Read William Saletan's " Human Nature" column on the fake meat prize.
Fake chicken could now be worth $1 million. In the last few days, People for the Ethical Treatment of Animals announced that it will present a $1 million prize to anyone who can demonstrate a major breakthrough in the technology of lab-grown meat: Contestants have until 2012 to produce a commercially viable, in vitro chicken substitute that tastes just like the real thing.
The X-Poultry Prize has already generated high expectations. In its press release, PETA suggests that in vitro farms will spare the "more than 40 billion chickens, fish, pigs, and cows" that are killed every year in the United States. My colleague William Saletan promised Slate readers that "animals were only the first incarnation of meat. Get ready for the second." I'm not so bullish. We might be eating test-tube McNuggets at some point in the next 10 or 20 years, but it's hard to see how PETA's $1 million will help to get us there.
To understand why, let's back up and think about what a science prize is supposed to do. In theory, a cash incentive encourages private companies to pursue research that doesn't have a clear financial reward. For example, a pharmaceutical company might not have much reason to invest in treating a disease of the developing world, like malaria. A patent on a malaria vaccine would be a great boon for global health, but it wouldn't be worth that much money since the people who need it most can't afford to pay.
Science prizes can also encourage intermediate breakthroughs that don't have an immediate commercial application. The Orteig Prize offered $25,000 to anyone who could fly nonstop from New York to Paris. The commercial aviation industry would eventually be worth hundreds of billions of dollars, but when Charles Lindbergh made the trip in 1927, the prize itself was the payoff.
So what's wrong with the PETA prize? You need to sell your product in order to win. According to the contest guidelines (PDF), the million-dollar meat must be available in stores to qualify for the cash. Fake-chicken entrepreneurs have to demonstrate a "commercial sales minimum" at a "comparable market price"; in plain English, they need to move 2,000 pounds of the stuff at supermarkets and chain restaurants spread out across 10 states during a period of three months. And the Franken-meat can't cost more than regular chicken.
That means PETA won't be content with any intermediate (and not immediately profitable) breakthrough, like the development of lab-grown chicken that tastes as good as the natural stuff. Instead, the organization will hold the purse until a "commercially viable" product hits the market. In other words, you can't win the $1 million unless you're already in position to make a profit. At that point, a science prize doesn't provide much incentive for innovation. It's more like a small bonus.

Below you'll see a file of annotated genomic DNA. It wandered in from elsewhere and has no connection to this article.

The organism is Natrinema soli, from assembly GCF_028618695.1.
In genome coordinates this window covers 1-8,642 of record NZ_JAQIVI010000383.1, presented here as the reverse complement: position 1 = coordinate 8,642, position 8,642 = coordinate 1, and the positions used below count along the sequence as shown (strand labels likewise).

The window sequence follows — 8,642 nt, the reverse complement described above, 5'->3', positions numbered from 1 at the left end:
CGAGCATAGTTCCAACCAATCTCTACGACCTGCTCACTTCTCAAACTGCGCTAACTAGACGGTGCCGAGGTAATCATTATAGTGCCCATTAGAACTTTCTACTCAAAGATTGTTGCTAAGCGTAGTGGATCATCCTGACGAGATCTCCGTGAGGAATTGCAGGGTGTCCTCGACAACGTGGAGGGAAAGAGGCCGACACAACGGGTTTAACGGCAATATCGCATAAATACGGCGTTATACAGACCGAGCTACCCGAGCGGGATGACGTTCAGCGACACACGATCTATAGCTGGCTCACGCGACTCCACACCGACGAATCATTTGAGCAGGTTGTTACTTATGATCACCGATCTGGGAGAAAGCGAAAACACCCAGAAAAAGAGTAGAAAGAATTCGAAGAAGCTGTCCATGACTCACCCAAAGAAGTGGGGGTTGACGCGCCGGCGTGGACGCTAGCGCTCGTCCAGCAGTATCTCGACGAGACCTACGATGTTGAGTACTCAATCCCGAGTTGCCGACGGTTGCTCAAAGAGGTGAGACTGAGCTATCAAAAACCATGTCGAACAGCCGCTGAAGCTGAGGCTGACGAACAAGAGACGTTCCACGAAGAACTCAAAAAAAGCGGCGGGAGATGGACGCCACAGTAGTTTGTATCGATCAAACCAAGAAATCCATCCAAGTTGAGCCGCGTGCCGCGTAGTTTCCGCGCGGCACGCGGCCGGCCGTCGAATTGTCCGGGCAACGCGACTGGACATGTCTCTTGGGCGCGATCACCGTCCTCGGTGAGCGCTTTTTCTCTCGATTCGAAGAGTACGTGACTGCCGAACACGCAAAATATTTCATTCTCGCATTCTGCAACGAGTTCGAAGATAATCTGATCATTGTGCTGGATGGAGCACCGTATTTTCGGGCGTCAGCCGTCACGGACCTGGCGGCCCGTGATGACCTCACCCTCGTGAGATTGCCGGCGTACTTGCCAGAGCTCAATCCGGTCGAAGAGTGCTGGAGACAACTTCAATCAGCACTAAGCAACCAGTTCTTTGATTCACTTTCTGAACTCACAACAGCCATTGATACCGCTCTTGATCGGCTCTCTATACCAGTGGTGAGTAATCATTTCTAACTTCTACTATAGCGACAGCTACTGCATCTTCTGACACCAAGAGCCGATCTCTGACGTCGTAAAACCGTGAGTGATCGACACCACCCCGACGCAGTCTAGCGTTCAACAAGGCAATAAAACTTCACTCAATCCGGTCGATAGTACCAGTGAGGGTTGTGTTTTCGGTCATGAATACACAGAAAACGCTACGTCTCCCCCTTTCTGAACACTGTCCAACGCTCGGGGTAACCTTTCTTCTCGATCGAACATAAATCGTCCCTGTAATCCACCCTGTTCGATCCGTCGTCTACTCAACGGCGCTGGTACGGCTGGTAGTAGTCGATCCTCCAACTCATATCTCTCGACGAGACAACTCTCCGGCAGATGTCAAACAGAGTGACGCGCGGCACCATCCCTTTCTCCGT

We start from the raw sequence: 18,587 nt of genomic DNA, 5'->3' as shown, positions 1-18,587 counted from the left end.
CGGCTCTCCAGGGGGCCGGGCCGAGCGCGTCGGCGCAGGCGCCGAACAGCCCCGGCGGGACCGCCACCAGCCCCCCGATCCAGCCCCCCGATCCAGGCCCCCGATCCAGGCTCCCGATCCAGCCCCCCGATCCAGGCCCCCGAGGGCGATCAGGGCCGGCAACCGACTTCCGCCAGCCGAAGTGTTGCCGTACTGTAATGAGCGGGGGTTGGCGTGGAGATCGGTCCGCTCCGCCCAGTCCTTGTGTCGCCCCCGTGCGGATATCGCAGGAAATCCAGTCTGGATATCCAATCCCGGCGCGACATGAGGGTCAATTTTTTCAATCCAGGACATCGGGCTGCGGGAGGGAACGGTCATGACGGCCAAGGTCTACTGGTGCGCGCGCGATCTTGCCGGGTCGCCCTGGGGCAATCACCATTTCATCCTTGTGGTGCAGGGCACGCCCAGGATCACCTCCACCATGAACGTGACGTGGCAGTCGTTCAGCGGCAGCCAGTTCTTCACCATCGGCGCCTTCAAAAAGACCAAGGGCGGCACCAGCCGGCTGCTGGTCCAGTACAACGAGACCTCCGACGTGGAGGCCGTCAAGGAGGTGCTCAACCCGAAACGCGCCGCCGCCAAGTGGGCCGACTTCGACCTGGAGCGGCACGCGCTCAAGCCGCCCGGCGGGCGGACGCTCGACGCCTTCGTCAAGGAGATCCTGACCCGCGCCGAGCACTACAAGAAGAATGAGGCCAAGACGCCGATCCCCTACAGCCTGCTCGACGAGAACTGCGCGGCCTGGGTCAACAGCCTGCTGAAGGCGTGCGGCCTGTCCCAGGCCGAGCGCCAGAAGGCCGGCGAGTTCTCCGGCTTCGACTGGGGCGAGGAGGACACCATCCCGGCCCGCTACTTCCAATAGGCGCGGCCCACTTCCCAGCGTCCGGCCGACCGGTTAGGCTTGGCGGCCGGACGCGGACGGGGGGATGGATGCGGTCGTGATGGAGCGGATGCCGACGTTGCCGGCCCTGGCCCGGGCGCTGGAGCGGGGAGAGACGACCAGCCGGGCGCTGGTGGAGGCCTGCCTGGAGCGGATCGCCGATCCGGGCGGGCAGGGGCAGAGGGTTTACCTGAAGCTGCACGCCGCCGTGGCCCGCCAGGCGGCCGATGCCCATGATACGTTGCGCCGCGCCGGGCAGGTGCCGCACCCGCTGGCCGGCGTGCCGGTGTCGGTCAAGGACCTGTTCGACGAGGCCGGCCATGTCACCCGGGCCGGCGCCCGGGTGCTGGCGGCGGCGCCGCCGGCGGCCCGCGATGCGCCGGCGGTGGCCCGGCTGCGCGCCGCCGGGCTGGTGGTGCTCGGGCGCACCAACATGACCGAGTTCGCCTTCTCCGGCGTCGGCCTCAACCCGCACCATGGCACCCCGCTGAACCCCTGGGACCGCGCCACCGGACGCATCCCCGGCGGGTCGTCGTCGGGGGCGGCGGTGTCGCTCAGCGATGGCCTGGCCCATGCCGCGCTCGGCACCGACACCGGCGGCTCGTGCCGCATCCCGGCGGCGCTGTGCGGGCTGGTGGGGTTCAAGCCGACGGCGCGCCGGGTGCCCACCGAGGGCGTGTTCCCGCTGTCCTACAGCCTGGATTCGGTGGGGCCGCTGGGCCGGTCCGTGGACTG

To make matters worse, PETA's commercial requirements saddle researchers with demands that have nothing to do with science. Any company that wants to sell artificial chicken for public consumption will probably face a lengthy government-review process. Consider that it took five years for the Food and Drug Administration to approve the sale of cloned meat. Let's say you invented a perfect chicken substitute tomorrow—something so delicious and inexpensive that it could go into production right away. Even then, you still might not make the PETA deadline for supermarket sales.
By comparison, the contests sponsored by the X Prize Foundation have no such requirements. To win the Google Lunar X Prize, a team of engineers must put a robot on the moon. They don't need to put it on sale in the Hammacher Schlemmer catalog. The Progressive Automotive X Prize, announced last month, will go to the developers of a car that gets more than 100 miles per gallon. They must also demonstrate that their car is "production capable"—i.e., that it won't cost much more than $75,000 to make one—and they need to "articulate clear and viable business cases for bringing their vehicles to market." But they don't have to start selling them at the local dealership.
The PETA prize may turn out to be a minor boon for lab-meat research, insofar as it generates publicity for the project. (When everyone starts talking about artificial chicken, private investors will take notice.) But it's hard to imagine that the $1 million will itself provide much incentive. As a science prize, it just feels a little fake.